Chinese insurers are on a hiring binge, recruiting an army of agents to sell their products to a burgeoning middle class, but the risk of misselling by inexperienced agents on commission could prove costly to the industry and its customers.
In an immature market with less than half the penetration of the United States, and about a quarter of Japan’s, China’s insurers tapped the rising demand mainly by selling through banks, until regulators curtailed that channel last year over concerns that inexperienced customers assumed the products were as safe as bank deposits.
That triggered the recruitment drive as insurers needed direct access to customers to keep the $290 billion market growing. The largest, China Life Insurance Co , increased its salesforce by 28 percent to nearly a million in the six months to June, while next in line, Ping An , swelled its sales ranks by 25 percent to 800,000.
Industry specialists say the drive brings with it the danger of a part-time salesforce whose enthusiasm for commissions outstrips their financial expertise or training.
“Agents in China rely largely on personal networks to sell products; there’s not a high bar to hiring them, and some don’t get much training,” said insurance industry specialist Cliff Sheng, Greater China partner at consultant Oliver Wyman.
A spokeswoman for Ping An said the company has strict procedures for recruiting agents including a three-tier interview system, and a comprehensive training system to help agents acquire industry knowledge and professional ethics.
China Life declined to comment.
Sheng likens the business to what he called the ‘housewife’ sales model seen in Korea and Japan in the last two decades, where a predominantly part-time army of independent agents sold policies.
Both markets have been plagued by misselling and low customer retention, with Korea’s Financial Services Commission in 2014 setting new rules for suspending and fining sales agents for misselling products.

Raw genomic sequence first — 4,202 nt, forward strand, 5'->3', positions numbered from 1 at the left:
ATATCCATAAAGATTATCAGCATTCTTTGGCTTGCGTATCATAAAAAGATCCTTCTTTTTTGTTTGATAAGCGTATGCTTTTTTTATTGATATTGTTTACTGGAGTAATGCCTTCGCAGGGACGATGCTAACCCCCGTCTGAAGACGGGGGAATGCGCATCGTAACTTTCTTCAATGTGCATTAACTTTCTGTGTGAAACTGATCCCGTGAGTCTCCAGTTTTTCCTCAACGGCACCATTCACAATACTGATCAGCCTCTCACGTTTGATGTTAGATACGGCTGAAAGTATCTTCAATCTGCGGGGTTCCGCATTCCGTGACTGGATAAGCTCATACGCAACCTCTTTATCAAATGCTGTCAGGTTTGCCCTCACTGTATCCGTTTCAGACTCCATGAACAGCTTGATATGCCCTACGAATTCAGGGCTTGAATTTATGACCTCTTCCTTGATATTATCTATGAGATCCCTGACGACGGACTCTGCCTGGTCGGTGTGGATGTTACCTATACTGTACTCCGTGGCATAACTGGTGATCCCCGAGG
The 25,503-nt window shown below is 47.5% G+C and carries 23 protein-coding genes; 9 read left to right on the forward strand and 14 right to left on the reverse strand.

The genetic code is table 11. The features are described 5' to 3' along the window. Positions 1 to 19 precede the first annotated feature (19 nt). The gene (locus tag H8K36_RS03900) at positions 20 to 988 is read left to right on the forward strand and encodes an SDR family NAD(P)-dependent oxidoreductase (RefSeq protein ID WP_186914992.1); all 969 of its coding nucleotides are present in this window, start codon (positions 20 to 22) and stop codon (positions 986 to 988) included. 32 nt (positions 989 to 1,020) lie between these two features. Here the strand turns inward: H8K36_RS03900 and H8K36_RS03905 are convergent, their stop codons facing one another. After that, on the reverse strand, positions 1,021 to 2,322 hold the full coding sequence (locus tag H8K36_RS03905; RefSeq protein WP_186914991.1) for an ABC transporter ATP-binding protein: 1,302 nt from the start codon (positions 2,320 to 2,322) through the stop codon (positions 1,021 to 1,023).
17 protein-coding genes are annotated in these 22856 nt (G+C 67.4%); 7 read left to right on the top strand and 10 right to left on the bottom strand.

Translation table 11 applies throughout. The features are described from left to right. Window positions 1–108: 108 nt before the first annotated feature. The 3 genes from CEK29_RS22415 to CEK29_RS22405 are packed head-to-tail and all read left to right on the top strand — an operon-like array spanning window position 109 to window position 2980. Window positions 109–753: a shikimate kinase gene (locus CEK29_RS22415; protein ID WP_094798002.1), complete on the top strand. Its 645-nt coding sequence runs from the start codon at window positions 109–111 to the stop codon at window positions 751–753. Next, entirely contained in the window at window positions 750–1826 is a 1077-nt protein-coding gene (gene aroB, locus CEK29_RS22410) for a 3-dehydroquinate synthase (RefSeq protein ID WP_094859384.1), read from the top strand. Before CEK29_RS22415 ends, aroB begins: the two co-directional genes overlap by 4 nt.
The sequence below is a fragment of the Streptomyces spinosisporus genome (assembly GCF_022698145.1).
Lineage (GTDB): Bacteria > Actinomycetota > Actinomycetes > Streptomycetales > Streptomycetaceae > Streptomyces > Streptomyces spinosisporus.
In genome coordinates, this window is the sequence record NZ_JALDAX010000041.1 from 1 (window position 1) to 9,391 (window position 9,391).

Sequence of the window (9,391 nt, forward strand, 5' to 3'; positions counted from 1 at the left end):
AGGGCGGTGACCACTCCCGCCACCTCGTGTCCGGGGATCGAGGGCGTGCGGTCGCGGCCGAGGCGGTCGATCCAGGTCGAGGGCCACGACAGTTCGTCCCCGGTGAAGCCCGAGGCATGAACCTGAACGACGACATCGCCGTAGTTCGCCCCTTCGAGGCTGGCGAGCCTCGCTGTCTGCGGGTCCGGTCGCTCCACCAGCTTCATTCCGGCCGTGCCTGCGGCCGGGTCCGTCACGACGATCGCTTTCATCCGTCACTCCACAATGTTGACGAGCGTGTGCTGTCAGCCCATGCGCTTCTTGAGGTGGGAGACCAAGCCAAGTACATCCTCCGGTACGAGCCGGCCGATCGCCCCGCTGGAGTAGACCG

Beijinger Coco Lu, who sells for a few hours a week while her daughter is in school, is typical of the new breed of recruits, most of whom sell part-time.
She started selling in February, first to friends and family, then fellow parents at school events and even shop staff she befriends.
She said she received a high commission of 20-30 percent of the premium for some insurance in the first year.
Lu has no finance background but said Ping An’s training was renowned for its rigor.
“The training at Ping An is really good. In the industry, Ping An is called the Huangpu Military Academy.”
While Lu’s fledgling career has got off to a bright start, sector specialists said there could be problems for her cohort when they exhaust their personal networks. Many drop out, to be replaced by more novices.
“Mass recruitment attempts are reaping high agency turnover and reduced agency quality,” consultants Towers Watson wrote in a February report on China’s insurance industry.
Towers Watson cited an industry retention rate for first-year recruits of only 30 percent, and Ping An training manager Zhang Jian said theirs was just 15-20 percent.
To keep the commissions coming, some agents can be tempted to sell unsuitable products to the customer.
“If commission based, misselling tends to occur more frequently,” said Tony Tan, head of standards and advocacy in Asia Pacific for investment professionals body CFA Institute.
China’s insurance regulator said total complaints rose 4 percent in the first half of 2015.
Misselling scandals have cost insurers billions of dollars in fines in the West, but in China the damage is more likely to be in lost business and reputation.
Customers regularly make very public demonstrations against businesses they think have let them down.
Reuters met a woman who gave her surname as Wang protesting in a group of about 50 people outside a Ping An branch in Beijing.
She said two of the company’s salespeople she had befriended at a social event went on to sell her third-party wealth management products they wrongly said carried guaranteed returns and protected capital. Wang said she lost 900,000 yuan ($140,000).
“I feel like I’ve been cheated,” she said. “No one told me of any risk; at the time they told me there was no risk.”
A spokeswoman for Ping An Life Insurance said the company has strict rules prohibiting agents from selling third-party products, and it was cooperating with China’s Public Security department in investigating what had happened in this situation.
“We are trying our best to help investors safeguard their rights and repair their loss as soon as possible,” she said. ($1 = 6.3878 Chinese yuan renminbi)
(Reporting by Lawrence White and Engen Tham; Additional reporting by Beijing newsroom; Editing by Will Waterman)